Yellowstone’s historic flooding is an insurance nightmare

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In the counties most devastated by this week’s historic flooding in and around Yellowstone National Park, only 3% of residents have federal flood insurance, virtually guaranteeing huge losses and long waits for repair money.

Why it matters: Most Americans don’t buy flood insurance, even as climate change makes epic catastrophes like the Yellowstone disaster more likely.

  • Such insurance could become harder to get: The Biden administration wants to dramatically scale back the National Flood Insurance Program by excluding new homes in flood-prone areas.

Driving the news: The unprecedented rainfall, snow melt and mudslides that have forced closures at Yellowstone have also caused widespread destruction to homes and bridges in at least three Montana counties, where residents await a federal disaster declaration that would trigger Federal Emergency Management Agency (FEMA) assistance.

  • A “painfully low” number of homeowners in the area have flood insurance, Troy Downing, Montana’s insurance commissioner, told Axios Thursday as he rode to the town of Red Lodge to observe damage there.
  • “People get a little bit complacent about their policies,” Downing said. “They’ll say, ‘You know, I haven’t had an issue in years. Why am I still paying for this?’”

Homeowners insurance doesn’t typically cover flood damage, notes FEMA, which runs the National Flood Insurance Program. “Just one inch of floodwater can cause up to $25,000 in damage,” the agency says.

  • Without flood insurance, property owners seeking repair money must resort to FEMA grants (which tend to be small and hard to get) or a disaster loan from the Small Business Administration (which must be repaid).
  • “Everybody’s going to have to turn to FEMA to help, and they’re going to be shocked when they see how little help they actually end up getting,” Loretta Worters, vice president at the Insurance Information Institute (III), tells Axios.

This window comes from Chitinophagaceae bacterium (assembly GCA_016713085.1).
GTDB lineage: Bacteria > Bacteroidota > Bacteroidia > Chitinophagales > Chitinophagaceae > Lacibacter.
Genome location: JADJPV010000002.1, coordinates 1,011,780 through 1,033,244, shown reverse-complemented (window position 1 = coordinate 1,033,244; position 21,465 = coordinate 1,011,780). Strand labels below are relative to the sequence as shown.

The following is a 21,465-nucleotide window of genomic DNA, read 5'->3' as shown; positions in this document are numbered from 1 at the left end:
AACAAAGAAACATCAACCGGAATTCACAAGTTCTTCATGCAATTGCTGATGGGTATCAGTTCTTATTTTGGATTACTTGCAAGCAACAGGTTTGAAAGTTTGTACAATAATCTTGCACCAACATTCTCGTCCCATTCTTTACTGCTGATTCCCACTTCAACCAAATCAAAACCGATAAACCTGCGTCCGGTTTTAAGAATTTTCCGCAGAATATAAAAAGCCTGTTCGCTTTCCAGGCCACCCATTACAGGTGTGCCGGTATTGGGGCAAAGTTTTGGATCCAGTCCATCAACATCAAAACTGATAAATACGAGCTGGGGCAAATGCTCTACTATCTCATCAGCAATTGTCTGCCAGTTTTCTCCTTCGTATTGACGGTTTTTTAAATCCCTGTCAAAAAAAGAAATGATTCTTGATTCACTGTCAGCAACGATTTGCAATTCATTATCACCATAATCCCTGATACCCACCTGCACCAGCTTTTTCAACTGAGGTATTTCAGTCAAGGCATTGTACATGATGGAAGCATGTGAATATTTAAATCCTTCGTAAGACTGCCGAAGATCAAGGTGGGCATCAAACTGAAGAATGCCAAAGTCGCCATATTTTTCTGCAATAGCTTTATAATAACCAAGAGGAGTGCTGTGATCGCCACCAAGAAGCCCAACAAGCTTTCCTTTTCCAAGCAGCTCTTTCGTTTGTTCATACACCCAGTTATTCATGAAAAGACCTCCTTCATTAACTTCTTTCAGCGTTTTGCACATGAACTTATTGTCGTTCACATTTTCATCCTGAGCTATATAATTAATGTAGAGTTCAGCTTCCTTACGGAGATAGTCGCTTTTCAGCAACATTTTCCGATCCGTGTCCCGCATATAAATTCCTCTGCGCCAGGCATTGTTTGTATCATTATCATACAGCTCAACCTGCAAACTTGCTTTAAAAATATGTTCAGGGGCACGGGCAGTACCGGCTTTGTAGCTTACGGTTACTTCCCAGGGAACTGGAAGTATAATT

By the numbers: Only 2% of Montanans have federal flood insurance, according to the III, compared with 27% of Americans overall who say they have it (though FEMA estimates the number is actually lower).

  • The worst of this week’s damage is in three counties — Park, Carbon, and Stillwater — where federal flood insurance uptake was 3% in 2020, the most recent year data is available, according to the III’s Resilience Accelerator.
    • The area includes posh Paradise Valley, where the Yellowstone River is dotted with multimillion-dollar homes, some owned by celebrities who enjoy fly-fishing.

This isn’t just a Montana problem. About 40 million U.S. properties are at risk of flooding, but only 5 million Americans have federal flood insurance, says Donald Griffin, vice president at the American Property Casualty Insurance Association.

What they’re saying: “We’re in 100% crisis mode,” says Pat Ruzich, an executive coach who lives in a “100-year-old house with a lot of character” in Red Lodge, Montana. Her basement completely filled with water on Sunday, and her first floor got several inches.

  • Ruzich doesn’t have flood insurance and says she only knows one person who does.
  • “When I bought the place and I talked to people — no one’s ever had this kind of problem,” she said. “So I did my homework, and the answer was ‘no’” to insurance.
  • “We’re in a 100-year flood plain,” she said. “They say this is a 500-year event. Who would have thought?”

What’s next: Congress must reauthorize the National Flood Insurance Program by the end of September, and changes may be in store.

  • The Biden administration has quietly proposed “a massive overhaul” of the program, per E&E news.
  • The plan would deny new policies for any commercial buildings and for new homes in flood-prone areas, and drop coverage for people who have already reaped multiple claim payments.
  • Congress will have a thing or two to say about these proposals, Griffin notes: “While flooding is kind of a bipartisan issue, strangely enough, there’s still no agreement on how to reform it or what to do with it.”

The bottom line: As climate change runs its course, places with scant history of major flooding will be vulnerable — and every homeowner should consider flood insurance.

  • “What FEMA has started saying is, ‘Where it rains, it can flood,’” Griffin said.
  • Downing, the Montana insurance commissioner, is exhorting everyone in the state to get covered: “We have no idea what July is going to bring.”

Of note: Montana residents with questions about flood insurance can call (406) 444-2040 for information and help.

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